By THE NATION
They will work together to measure happiness and quality of life at the two sites.
Loei, Nan old town, Uthong ancient city, Pattaya city and Koh Chang are among other designated sites of Dasta where happiness will be measured.
The Memorandum of Understanding signed recently by the two organisations provides a framework for the delivery of training to enable 30 Dasta staff to begin deploying the Happiness Index in destination communities. Faculty members of tourism studies from the universities of Srinakharinwirote and Mahidol, researchers from Thailand Science Research and Innovation (TSRI) and members of the Pacific Asia Travel Association (Pata), also joined the training.
The initiative aims to show that measuring destination wellbeing and happiness is as important as counting GDP, profits and income and provides a more rounded and assured pathway to sector sustainability. The Happiness Index survey for Dasta in Sukhothai and Ayutthaya includes indicators for satisfaction with life, access to nature and arts, community engagement, standard of living, lifelong learning, and health.
“Planet Happiness will help Dasta and its partners by deploying what is perhaps the best, most progressive, adaptable and easy to use Happiness Index survey on the planet,” said Laura Musikanski, author, lawyer and co-founder of Planet Happiness, a project of the Happiness Alliance, a non-profit organisation with eight years’ experience in happiness and wellbeing measurements.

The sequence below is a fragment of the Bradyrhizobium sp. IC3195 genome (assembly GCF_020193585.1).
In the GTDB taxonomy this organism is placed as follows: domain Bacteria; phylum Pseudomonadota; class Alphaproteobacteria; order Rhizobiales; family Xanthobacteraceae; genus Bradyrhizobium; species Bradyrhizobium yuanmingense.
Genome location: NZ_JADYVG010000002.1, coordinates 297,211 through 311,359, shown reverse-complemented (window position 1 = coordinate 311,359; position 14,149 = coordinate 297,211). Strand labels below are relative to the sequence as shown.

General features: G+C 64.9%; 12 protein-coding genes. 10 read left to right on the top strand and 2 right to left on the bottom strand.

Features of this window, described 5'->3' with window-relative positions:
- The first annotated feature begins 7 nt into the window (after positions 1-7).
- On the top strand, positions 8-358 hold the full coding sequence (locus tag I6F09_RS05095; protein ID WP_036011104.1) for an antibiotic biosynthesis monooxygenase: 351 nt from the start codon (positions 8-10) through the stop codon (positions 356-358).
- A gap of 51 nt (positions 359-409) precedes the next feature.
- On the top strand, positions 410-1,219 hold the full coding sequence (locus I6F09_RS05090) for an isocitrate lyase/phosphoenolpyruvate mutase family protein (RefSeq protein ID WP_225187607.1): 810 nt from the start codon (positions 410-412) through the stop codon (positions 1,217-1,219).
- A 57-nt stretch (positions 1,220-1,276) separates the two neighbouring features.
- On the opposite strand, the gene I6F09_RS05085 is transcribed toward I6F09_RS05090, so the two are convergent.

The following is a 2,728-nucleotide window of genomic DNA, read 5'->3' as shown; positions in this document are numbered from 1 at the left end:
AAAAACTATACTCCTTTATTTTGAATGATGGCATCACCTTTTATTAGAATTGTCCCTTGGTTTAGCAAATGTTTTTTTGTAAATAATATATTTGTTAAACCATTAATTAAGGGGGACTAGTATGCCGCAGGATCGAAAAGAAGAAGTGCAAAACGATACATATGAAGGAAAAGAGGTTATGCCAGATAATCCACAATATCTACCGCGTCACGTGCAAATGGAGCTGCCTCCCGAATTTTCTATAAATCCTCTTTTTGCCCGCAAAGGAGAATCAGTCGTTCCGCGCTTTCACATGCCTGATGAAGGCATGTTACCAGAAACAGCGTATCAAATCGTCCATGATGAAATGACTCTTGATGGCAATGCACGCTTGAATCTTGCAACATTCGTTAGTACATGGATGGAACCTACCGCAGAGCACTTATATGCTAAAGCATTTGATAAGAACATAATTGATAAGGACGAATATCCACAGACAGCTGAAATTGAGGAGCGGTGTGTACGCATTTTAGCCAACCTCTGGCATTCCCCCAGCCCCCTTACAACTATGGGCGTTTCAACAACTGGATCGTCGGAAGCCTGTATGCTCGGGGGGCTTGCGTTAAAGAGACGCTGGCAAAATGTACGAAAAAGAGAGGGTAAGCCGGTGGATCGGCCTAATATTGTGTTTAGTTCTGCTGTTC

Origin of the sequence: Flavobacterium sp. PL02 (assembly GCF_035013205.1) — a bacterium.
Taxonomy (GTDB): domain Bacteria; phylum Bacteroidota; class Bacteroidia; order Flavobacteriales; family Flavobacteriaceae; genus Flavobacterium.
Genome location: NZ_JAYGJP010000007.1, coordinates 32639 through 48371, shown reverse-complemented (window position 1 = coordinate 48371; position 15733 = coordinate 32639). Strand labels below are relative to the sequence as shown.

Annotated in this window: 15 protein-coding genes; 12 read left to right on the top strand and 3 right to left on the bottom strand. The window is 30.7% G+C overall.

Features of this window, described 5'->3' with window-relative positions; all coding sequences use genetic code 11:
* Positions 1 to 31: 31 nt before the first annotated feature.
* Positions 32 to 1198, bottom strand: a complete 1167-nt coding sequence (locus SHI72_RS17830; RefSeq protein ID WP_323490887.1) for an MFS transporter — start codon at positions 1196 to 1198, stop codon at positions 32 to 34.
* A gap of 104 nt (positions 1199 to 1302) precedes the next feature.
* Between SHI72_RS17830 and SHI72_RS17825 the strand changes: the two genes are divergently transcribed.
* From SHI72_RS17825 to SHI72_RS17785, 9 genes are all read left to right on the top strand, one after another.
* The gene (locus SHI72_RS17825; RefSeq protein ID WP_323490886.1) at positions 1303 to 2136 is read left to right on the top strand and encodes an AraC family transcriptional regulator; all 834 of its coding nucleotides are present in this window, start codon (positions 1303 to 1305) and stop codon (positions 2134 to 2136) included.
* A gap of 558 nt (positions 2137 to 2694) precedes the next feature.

After igning the MOU, Dr Chumpol Musiganont, deputy director-general of Dasta, told reporters that the long-term viability of tourism sites depended on tourism improving the quality of life of host communities and engaging local people more directly in tourism issues. Over time, the survey will help measure how well this is being done.
“Dasta will measure the quality of life for tourism communities in Thailand, and then take corrective action to enhance wellbeing, where we can,” said Chumpol.
Co-founder and director of Planet Happiness, Dr Paul Rogers, welcomed Dasta to the initiative, saying it was Planet Happiness’s first government agency partner and that Happiness Index surveys were already up and running in 10 tourism destinations in Turkey, Nepal, Indonesia, England, Mozambique, Vietnam and Laos. Thailand is the latest edition.
Rogers said that following Dasta’s example, Planet Happiness can provide governments and destinations anywhere in the world with the model and survey tools to accurately measure tourism community wellbeing. This would help avoid issues and problems associated with over-tourism, he said.
“Planet Happiness aims to work with tourism organisations and universities to promote Gross National Happiness in Thailand and beyond,” Rogers added. “We want to move beyond the narrow tourism dollar and GDP agenda. Dasta promotes sustainable and quality tourism objectives in Thailand.”